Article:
I remember clearly where I was when I heard the news that Russia had invaded Afghanistan, and also where I was when I heard they were pulling out. The pictures of Soviet armour motoring north on the long highway from Bagram up towards the then Soviet border will always stay with me: it was the beginning of the end for the Soviet Union and the Cold War.
9th Company tells the story of young conscripts who volunteer to fight for Mother Russia in Afghanistan. Interestingly, they are given the choice whether to fight in Afghanistan, or be posted somewhere else in the Soviet empire.
Director Fyodor Bondarchuk has assembled a talented cast for this one, including the likes of Artur Smolyaninov, Aleksey Chadov and Konstantic Kyukov, all of whom seem incredibly young, but then so were the soldiers they are portraying. The evolution of Smolyaninov's character, Lyutyy (which I think must mean 'Angry One' in Russian, if my Serbo-Croatian is anything to go by), from orphanage thug to mature and thoughtful war veteran is particularly good.
The film, like Full Metal Jacket, is split into two halves, with the first half telling the story of the recruits' training at Ferghana, under the tutelage of grizzled war veteran Dygalo (Mikhail Porechenkov). Dygalo's obsession with giving his charges the vital skills they need to survive in Afghanistan stems from the character's own experience in the theatre of operations. Porechenkov is excellent, and plays the character to the hilt. He would also make a great Bond villain if ever given the chance!
Director Bondarchuk is the team's sergeant when they reach Afghanistan. Remember Tom Berenger's character, in Platoon? Meet his Russian alter ego. Bondarchuk literally jumps out of the screen at you. This is where the film begins moving down the road mapped out by Platoon. You can see Bondarchuk leading his troops into battle in this clip:
9th Company is not particularly sympathetic to the Afghans however: apart from one old dude who sells Chadov a box of matches, they are shadowy figures with a reputation for brutally killing their enemies. The Russians make no effort to get to know them, other than hurling obscenities at them from across a valley. They even booby-trap the body of a dead mujahideen with a grenade.
Perestroika is obviously in the air, with some discussion of Gorbachev and his political objectives, but most of the time the troops are just trying to stay alive and somehow make it back to Russia. Because while the Soviet Union may have been bad, Afghanistan, in all its rugged and uncompromising fury, is worse. As one intelligence officer tells the soldiers: "Afghanistan has never been conquered in its entire history. Never." That certainly wipes the smiles off a few faces.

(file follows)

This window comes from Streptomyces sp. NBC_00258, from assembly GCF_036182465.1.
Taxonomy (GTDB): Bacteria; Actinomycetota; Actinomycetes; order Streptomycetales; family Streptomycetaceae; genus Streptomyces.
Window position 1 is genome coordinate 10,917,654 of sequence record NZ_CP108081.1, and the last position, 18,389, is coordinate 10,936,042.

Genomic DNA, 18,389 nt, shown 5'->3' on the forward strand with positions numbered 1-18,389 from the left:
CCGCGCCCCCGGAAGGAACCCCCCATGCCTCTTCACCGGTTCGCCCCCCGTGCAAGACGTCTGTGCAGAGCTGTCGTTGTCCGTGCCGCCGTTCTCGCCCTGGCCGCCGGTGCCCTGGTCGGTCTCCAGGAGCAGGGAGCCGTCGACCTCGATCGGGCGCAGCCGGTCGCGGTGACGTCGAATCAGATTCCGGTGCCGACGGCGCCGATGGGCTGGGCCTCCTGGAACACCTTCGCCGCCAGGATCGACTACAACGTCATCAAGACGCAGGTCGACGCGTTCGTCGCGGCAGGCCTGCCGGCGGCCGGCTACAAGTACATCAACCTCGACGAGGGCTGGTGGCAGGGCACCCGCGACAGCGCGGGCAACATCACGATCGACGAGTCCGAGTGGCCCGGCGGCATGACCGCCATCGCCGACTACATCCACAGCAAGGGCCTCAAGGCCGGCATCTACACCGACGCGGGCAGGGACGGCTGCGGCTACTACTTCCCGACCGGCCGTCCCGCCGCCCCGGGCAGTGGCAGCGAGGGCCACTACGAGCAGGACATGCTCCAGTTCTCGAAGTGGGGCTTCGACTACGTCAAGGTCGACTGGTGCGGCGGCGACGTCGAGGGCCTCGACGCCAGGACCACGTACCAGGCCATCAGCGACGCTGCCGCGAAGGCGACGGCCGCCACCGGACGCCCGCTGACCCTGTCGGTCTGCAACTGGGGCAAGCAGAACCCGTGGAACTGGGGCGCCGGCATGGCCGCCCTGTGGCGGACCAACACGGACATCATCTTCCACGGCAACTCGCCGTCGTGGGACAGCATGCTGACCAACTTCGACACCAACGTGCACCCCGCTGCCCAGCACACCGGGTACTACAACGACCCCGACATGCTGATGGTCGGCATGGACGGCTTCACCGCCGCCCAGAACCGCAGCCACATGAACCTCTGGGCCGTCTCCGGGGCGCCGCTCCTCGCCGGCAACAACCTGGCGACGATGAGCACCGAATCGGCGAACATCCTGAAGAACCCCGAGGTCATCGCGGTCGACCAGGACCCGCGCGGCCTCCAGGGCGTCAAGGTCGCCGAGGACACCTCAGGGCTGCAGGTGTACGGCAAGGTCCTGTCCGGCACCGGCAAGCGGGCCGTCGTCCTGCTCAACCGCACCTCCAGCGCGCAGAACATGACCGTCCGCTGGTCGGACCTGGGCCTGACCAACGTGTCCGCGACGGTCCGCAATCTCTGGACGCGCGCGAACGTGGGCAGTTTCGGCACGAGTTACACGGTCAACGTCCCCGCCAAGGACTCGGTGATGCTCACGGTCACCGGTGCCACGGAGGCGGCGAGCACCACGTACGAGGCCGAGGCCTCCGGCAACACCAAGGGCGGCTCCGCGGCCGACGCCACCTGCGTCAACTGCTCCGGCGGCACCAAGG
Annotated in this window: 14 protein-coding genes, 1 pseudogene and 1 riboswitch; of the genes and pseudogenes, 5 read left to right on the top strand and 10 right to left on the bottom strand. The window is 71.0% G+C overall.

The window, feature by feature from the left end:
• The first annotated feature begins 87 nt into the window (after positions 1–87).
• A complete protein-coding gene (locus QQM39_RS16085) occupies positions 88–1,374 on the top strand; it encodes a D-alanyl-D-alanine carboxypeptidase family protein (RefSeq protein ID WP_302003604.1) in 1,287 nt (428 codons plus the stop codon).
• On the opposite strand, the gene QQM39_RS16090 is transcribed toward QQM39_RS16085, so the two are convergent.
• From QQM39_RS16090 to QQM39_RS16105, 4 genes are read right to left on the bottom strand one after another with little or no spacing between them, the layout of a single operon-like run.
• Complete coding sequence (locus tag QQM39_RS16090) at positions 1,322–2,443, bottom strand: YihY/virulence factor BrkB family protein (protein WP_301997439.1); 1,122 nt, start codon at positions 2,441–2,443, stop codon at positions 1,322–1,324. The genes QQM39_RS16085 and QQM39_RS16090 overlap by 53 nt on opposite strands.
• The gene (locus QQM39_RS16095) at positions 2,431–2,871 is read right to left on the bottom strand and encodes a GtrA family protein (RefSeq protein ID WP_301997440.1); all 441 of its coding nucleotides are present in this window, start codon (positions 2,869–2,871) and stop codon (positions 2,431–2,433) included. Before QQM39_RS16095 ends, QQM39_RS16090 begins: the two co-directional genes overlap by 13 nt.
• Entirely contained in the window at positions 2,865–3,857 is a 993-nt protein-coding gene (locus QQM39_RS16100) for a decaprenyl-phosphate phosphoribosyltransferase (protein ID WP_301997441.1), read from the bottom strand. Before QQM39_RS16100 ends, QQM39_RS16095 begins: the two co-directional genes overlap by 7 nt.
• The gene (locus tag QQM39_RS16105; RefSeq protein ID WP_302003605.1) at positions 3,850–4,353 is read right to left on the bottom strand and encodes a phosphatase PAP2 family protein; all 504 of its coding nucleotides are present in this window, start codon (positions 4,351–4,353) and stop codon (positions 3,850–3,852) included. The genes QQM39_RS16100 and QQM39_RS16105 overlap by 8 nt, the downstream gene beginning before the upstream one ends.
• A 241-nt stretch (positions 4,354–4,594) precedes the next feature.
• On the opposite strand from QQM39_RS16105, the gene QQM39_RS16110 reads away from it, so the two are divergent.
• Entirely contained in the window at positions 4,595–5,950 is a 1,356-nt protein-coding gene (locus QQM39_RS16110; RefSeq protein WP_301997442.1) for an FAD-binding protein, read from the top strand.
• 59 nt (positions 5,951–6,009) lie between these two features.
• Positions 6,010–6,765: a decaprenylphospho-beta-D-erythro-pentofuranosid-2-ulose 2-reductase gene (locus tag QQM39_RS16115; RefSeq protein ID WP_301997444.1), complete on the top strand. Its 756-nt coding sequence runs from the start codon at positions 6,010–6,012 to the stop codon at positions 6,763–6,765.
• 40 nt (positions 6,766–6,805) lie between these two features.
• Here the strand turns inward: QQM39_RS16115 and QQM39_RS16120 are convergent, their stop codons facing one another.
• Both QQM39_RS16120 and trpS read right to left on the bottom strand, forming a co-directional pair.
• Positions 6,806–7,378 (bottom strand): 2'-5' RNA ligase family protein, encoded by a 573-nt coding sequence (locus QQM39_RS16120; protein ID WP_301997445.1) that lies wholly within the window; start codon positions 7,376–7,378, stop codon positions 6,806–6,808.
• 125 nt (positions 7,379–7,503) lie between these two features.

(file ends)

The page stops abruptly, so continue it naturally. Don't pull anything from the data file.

Some of the problems the Russians faced in-country are obvious: a conscript army which rotates in and out of the theatre of operations is going to take heavy casualties. Logistics were an issue: Russian soldiers here have to steal food and ammo from one of their own convoys, and only stop when a tank threatens to shoot at them. The local allies were unreliable, and the resistance able to move at will, undistinguished from the population, and able to draw succour from across the border in Pakistan. Plus, they were heavily armed: at one stage a Russian transport plane is brought down by a Stinger missile while taking off from Bagram airbase.
The climax of the film, with a mujahideen assault on a Soviet outpost, is again reminiscent of the end of Platoon. Just swap NVA for Afghans, and the jungle of Vietnam for a hill in Central Asia, and you're away. The battle is allegedly based on a real engagement that took place in 1988 when a platoon lost its radio due to mortar fire. The leader of the Afghans in this battle looks a lot like Sly Stallone, right down to the mirror shades - perhaps a poke at his role in Rambo III?
It seems to have taken a while for Russians to come to grips fully with the war in Afghanistan, but this is certainly a good effort, despite obvious similarities with Platoon and Full Metal Jacket. Heck, even Vladimir Putin went to see it, and despite the predictable griping from veterans about the film's accuracy, it seems to have sold well in Russia.
Afghanistan was always something of a hidden war - it was hard for the international media to cover it, without going in with the mujahideen, always a risky prospect, and it was certainly not given anything close to objective coverage in Russia. But 9th Company offers a fascinating take on the war through Russian eyes which you will simply not get from Hollywood. I only hope some of the stars get to shine on a wider stage.